We got a new shrub!  It is the first element for the alley renovation.  Hopefully it will grow nice and big and be a screen for the garbage can.  It is a Little Lamb hydrangea.

I should have taken a close-up, but wanted to give the feeling of the alley overall and its progress.  Shrub is up by the garbage can.

I should have taken a close-up, but wanted to give the feeling of the alley overall and its progress. Shrub is up by the garbage can.

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I am researching a shrub to plant in the alley that would screen the garbage can.  Last year we had someone report us to the city for having a sink sit out next to the garbage can.  We worked backwards and figured they would have had to call it in after one day. So anyway, a screen has been the back of my mind for a while.  I think if we hadn’t been on a corner lot, that wouldn’t have happened.

So I went through the book Landscaping with Native Plants of Minnesota for ideas (shrub chapter).  Then, I made a list of all the native shrubs that will tolerate dry conditions and part shade.  Berries or some kind of wildlife benefit is a plus, as well as a proper size.  More than 10 feet tall sounds a little big for where it’s at.  6-8 is better.

That list produced:

  • Common elder
  • Bladdernut
  • Snowberry
  • Highbush Cranberry
  • Nannyberry
  • Canada Yew
  • Wild Grape (a vine, yes, but would screen effectively if we build a support)

Then I went online to see where I might actually be able to buy some of these.  I found this KICK-ASS plant finder at Halla Nursery out of Chanhassen.  That one turned up a few new ideas and made me think twice about some of the ones on the initial list, like Canada Yew (says it’s high maintenance).  Then what’s nice is that they have their little description with a lot better layout than the book – i.e. they use little symbols!  I love little symbols!  But, I do take a nursery’s advice kind of with a grain of salt.  I mean, I am not saying they are liars, but if I read in a book that a certain plant will do well only in shade and then I read from a nursery (whose goal is to sell stuff) that it will do well in all kinds of light, I am skeptical.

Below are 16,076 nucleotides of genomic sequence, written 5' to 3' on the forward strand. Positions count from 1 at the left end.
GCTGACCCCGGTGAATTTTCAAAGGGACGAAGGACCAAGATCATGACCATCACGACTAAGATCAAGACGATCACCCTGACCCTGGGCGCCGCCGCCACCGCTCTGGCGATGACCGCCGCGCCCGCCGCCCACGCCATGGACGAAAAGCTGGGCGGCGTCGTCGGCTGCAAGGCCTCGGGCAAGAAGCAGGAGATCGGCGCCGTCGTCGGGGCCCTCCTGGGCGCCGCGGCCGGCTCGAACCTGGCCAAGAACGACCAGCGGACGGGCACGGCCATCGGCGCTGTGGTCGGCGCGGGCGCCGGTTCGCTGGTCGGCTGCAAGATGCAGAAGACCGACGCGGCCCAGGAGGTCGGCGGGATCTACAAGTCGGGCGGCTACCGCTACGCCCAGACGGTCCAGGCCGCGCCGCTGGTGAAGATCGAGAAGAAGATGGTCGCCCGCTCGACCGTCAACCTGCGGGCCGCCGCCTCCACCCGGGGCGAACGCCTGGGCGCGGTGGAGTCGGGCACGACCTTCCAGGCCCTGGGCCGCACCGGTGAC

Now I have narrowed/morphed the list to (in no order)

  • Isanti Dogwood (Woo!  Isanti!  What are the chances?)
  • Highbush Cranberry (would need to pick the right cultivar)
  • Snowberry
  • Bush Honeysuckle
  • Summersweet (tolerates environmental salt – good on an alley when everyone’s sidewalk salt will wash past in spring)

Still need to investigate where to buy or if they would be good to use:

  • Nannyberry
  • Bladdernut
  • Common elder

The tomatoes are ripening, thank God!  It’s only been three weeks since they formed!

The site of our future mini raingarden

The site of our future mini raingarden

I have been thinking raingarden.  My last post was about ideas for where to put one.  Well, today I got a call in to Gopher State One Call to mark the utilities in the little triangle at the corner of our lot.  We are going to try a mini one there.  That way I can learn about how to do the infiltration test, etc. and do the whole thing on a mini scale before proposing a big fat huge grant project to the watershed district.  It will be a trial.

The space between the fence and the retaining wall will become a perennial garden

The space between the fence and the retaining wall will become a perennial garden

We got our fence!!!!  Yipppeeeeeeeeeeeeeeee!  Now we get to think of what to plant in the annoying section between the retaining wall and the fence.  We knew we wanted the fence higher up on the yard because of the dog’s unpredictability.  We didn’t want some small hand to become lunch.  But now it creates a planting opportunity.  At first I thought shrubs, now am thinking perennial garden because of staining issues.  That way when we need to stain the fence we can get at it in the spring before things start to grow or even tramp it down in the fall when all is done.  With shrubs, we won’t be able to get in there.  But I do want to incorporate some shrubs somewhere, especially berries for birdies to munch on and maybe for us to munch.